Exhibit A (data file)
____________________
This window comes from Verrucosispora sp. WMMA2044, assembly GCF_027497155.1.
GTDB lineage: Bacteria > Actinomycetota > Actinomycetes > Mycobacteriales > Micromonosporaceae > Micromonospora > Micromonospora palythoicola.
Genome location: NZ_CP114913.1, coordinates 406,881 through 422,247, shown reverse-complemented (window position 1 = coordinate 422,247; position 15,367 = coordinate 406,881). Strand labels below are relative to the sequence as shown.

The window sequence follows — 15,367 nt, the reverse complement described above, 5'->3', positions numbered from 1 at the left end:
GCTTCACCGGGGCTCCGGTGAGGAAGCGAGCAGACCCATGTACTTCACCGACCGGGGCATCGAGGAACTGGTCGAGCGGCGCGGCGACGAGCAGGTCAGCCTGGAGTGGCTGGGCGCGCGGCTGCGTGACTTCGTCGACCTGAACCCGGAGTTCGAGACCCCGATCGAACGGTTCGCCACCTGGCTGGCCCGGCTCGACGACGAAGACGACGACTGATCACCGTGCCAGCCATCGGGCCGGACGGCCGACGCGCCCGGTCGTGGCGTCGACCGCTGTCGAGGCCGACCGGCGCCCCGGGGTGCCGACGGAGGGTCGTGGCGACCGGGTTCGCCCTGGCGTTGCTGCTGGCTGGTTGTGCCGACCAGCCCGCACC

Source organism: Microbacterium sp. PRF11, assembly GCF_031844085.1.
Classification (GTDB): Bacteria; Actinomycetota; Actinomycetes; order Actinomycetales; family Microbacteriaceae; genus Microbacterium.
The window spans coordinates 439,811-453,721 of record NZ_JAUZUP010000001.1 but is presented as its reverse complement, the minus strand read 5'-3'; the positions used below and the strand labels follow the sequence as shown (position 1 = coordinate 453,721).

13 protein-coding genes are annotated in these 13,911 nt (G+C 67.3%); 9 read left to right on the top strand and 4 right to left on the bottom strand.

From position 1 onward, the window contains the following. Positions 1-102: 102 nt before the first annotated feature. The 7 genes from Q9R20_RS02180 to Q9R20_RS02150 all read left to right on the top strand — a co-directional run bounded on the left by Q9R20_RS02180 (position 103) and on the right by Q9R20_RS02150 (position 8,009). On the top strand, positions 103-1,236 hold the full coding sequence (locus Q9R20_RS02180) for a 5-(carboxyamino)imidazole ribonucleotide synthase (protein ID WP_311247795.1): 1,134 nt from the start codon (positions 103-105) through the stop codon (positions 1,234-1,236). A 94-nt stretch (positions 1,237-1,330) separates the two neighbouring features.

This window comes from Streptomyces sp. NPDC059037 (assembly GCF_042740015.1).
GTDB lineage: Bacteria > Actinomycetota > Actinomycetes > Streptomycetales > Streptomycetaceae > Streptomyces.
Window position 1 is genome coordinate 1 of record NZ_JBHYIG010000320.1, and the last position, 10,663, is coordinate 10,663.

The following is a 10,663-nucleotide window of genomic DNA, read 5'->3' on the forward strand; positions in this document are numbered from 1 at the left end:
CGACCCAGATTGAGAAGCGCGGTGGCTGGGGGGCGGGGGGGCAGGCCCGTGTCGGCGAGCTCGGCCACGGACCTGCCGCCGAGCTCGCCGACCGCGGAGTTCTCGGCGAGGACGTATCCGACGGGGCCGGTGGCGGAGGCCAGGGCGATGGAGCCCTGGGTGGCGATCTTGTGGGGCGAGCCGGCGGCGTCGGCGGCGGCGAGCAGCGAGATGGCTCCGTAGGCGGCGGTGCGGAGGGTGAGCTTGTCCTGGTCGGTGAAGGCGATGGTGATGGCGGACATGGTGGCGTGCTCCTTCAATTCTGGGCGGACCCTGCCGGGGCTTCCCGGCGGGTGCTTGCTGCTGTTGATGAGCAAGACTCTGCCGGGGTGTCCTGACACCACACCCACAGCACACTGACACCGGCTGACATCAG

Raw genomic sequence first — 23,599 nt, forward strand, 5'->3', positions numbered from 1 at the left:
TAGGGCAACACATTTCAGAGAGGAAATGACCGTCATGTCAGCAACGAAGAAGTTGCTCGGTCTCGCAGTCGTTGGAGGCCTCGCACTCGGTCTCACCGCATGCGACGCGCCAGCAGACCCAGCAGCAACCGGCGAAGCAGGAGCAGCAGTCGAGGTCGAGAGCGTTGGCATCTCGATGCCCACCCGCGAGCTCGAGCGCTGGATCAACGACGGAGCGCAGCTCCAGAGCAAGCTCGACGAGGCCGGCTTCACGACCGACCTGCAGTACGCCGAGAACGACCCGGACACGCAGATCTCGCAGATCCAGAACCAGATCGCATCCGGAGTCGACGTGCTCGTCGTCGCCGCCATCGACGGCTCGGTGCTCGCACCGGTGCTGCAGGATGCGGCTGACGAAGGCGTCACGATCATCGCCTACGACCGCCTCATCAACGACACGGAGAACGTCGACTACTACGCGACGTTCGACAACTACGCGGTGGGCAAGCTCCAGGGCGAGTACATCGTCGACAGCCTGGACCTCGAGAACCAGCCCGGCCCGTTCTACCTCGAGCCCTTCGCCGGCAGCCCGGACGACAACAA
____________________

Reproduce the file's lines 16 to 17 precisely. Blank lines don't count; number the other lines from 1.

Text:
Raw genomic sequence first — 23,599 nt, forward strand, 5'->3', positions numbered from 1 at the left:
TAGGGCAACACATTTCAGAGAGGAAATGACCGTCATGTCAGCAACGAAGAAGTTGCTCGGTCTCGCAGTCGTTGGAGGCCTCGCACTCGGTCTCACCGCATGCGACGCGCCAGCAGACCCAGCAGCAACCGGCGAAGCAGGAGCAGCAGTCGAGGTCGAGAGCGTTGGCATCTCGATGCCCACCCGCGAGCTCGAGCGCTGGATCAACGACGGAGCGCAGCTCCAGAGCAAGCTCGACGAGGCCGGCTTCACGACCGACCTGCAGTACGCCGAGAACGACCCGGACACGCAGATCTCGCAGATCCAGAACCAGATCGCATCCGGAGTCGACGTGCTCGTCGTCGCCGCCATCGACGGCTCGGTGCTCGCACCGGTGCTGCAGGATGCGGCTGACGAAGGCGTCACGATCATCGCCTACGACCGCCTCATCAACGACACGGAGAACGTCGACTACTACGCGACGTTCGACAACTACGCGGTGGGCAAGCTCCAGGGCGAGTACATCGTCGACAGCCTGGACCTCGAGAACCAGCCCGGCCCGTTCTACCTCGAGCCCTTCGCCGGCAGCCCGGACGACAACAA